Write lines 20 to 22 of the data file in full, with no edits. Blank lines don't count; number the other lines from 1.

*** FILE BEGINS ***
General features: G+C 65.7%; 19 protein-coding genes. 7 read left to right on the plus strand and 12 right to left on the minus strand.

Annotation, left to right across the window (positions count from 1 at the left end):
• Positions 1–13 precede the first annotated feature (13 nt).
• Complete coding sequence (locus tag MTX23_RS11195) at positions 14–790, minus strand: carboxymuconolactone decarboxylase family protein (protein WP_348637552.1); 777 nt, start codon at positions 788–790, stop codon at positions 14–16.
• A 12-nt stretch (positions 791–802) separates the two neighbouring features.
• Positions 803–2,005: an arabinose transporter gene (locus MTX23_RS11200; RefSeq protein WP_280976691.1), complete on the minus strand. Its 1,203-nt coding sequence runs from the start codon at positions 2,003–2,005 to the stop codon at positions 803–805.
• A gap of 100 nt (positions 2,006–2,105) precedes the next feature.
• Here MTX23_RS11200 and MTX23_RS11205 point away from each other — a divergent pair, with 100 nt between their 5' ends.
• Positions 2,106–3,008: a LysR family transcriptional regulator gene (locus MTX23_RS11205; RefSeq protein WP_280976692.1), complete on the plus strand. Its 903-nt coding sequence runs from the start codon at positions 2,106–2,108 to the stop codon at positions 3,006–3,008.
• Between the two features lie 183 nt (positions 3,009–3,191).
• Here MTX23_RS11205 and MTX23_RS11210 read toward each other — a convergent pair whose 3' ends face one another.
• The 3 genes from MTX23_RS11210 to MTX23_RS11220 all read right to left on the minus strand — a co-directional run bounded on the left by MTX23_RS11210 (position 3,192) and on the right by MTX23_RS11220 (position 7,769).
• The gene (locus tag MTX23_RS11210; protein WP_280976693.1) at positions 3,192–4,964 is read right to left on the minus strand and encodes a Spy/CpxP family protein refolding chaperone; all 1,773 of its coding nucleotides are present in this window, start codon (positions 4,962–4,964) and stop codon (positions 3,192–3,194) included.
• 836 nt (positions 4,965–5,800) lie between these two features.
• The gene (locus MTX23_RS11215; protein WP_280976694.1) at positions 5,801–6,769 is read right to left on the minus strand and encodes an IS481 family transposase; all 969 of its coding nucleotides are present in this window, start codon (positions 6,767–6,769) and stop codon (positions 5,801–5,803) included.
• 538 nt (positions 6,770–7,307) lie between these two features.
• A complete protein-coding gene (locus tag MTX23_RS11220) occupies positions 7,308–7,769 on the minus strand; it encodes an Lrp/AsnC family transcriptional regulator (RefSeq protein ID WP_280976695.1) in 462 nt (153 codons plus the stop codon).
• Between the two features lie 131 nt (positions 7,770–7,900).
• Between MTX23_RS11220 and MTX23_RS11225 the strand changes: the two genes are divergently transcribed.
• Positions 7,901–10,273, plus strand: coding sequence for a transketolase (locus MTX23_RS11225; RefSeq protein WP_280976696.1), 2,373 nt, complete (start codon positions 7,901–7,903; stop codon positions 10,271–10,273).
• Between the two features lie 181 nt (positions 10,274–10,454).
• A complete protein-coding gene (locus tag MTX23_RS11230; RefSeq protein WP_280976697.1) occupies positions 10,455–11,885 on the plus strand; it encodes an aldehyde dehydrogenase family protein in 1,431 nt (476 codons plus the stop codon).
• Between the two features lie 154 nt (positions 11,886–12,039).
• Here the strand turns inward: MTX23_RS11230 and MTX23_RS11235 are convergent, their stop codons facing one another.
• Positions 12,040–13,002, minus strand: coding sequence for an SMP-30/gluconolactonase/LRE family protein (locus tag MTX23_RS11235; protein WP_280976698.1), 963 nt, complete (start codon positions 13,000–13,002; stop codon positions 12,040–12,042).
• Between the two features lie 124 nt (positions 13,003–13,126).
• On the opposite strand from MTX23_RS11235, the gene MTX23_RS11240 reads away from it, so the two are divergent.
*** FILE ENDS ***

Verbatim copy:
• Positions 7,901–10,273, plus strand: coding sequence for a transketolase (locus MTX23_RS11225; RefSeq protein WP_280976696.1), 2,373 nt, complete (start codon positions 7,901–7,903; stop codon positions 10,271–10,273).
• Between the two features lie 181 nt (positions 10,274–10,454).
• A complete protein-coding gene (locus tag MTX23_RS11230; RefSeq protein WP_280976697.1) occupies positions 10,455–11,885 on the plus strand; it encodes an aldehyde dehydrogenase family protein in 1,431 nt (476 codons plus the stop codon).